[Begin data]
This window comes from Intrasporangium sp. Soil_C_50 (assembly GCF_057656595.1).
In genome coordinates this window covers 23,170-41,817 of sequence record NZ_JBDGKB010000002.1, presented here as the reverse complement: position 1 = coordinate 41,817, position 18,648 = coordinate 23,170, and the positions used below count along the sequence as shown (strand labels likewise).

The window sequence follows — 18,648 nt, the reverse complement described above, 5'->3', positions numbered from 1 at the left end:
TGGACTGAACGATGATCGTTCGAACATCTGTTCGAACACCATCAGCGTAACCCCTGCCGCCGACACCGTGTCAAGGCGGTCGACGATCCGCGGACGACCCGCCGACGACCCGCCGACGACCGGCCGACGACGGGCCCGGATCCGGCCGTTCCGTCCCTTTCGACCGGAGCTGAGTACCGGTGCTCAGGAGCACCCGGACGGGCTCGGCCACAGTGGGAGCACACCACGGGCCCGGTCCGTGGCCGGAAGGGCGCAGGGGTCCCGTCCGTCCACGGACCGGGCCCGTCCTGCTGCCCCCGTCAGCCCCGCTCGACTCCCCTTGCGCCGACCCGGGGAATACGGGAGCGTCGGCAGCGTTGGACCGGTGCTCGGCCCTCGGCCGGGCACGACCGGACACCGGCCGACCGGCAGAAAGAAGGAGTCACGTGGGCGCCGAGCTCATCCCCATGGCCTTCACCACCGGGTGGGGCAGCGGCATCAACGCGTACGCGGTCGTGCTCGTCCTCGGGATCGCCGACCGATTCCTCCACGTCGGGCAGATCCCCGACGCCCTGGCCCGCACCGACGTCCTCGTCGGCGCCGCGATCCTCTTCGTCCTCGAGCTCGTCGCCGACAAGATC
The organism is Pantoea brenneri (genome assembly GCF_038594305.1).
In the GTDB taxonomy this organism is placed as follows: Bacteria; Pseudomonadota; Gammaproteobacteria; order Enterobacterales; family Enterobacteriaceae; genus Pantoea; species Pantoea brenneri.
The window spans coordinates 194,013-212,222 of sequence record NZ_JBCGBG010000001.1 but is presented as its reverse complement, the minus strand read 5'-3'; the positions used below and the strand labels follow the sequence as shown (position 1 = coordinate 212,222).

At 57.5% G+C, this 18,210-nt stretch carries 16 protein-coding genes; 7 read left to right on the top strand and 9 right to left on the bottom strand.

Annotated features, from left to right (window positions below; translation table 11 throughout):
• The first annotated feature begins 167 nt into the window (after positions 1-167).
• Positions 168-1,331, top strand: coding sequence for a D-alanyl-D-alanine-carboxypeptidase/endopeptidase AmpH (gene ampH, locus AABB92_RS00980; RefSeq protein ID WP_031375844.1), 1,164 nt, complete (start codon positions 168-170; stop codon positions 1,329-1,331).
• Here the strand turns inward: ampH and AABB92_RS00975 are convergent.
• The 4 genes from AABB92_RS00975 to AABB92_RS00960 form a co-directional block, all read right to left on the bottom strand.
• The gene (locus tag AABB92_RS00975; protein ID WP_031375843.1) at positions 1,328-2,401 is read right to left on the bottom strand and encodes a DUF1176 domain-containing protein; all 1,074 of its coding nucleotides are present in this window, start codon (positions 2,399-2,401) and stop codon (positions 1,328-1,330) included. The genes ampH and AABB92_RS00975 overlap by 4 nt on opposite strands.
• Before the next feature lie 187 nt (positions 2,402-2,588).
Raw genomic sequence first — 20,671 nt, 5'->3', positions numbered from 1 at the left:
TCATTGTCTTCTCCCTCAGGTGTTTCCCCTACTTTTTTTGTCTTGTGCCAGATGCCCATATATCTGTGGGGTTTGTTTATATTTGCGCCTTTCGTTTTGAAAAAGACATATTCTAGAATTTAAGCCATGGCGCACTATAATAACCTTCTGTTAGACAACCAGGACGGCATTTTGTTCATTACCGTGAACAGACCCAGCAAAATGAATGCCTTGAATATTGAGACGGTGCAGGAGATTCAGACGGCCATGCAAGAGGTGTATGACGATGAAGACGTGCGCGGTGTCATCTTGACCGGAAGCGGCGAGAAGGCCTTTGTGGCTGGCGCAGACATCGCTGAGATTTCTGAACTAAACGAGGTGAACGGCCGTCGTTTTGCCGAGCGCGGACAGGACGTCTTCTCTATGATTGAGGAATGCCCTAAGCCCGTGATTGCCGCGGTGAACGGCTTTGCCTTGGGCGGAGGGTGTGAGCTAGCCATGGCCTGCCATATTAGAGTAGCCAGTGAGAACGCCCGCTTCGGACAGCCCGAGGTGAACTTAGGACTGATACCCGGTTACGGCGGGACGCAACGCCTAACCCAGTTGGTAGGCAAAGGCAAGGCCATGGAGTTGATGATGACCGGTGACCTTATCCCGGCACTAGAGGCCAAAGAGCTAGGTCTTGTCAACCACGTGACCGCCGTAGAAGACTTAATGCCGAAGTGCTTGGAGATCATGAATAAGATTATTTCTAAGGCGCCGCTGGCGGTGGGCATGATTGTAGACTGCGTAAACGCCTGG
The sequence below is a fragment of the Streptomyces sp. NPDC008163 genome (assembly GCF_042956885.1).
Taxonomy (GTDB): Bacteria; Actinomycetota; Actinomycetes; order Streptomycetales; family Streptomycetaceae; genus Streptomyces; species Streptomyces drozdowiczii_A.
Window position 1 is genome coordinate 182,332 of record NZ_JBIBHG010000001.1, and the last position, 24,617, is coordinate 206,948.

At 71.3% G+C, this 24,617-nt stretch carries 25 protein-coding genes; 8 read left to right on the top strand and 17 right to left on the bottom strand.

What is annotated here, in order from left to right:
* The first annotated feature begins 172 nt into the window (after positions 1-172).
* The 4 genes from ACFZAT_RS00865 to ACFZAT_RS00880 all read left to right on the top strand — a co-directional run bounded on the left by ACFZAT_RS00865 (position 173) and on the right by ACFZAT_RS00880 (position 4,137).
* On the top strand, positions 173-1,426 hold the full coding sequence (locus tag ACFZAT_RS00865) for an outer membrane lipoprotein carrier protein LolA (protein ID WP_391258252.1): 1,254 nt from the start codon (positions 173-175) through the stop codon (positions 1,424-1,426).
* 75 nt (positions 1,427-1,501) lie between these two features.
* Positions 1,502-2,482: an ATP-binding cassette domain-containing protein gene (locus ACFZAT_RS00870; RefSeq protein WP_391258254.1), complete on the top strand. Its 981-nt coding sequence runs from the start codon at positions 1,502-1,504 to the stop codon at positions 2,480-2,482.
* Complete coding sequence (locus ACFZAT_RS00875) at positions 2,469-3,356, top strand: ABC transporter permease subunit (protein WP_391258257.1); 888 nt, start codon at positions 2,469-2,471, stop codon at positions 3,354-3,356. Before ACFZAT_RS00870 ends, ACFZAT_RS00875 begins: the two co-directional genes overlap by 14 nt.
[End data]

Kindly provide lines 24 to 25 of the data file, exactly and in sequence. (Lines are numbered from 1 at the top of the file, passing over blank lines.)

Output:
* The 4 genes from ACFZAT_RS00865 to ACFZAT_RS00880 all read left to right on the top strand — a co-directional run bounded on the left by ACFZAT_RS00865 (position 173) and on the right by ACFZAT_RS00880 (position 4,137).
* On the top strand, positions 173-1,426 hold the full coding sequence (locus tag ACFZAT_RS00865) for an outer membrane lipoprotein carrier protein LolA (protein ID WP_391258252.1): 1,254 nt from the start codon (positions 173-175) through the stop codon (positions 1,424-1,426).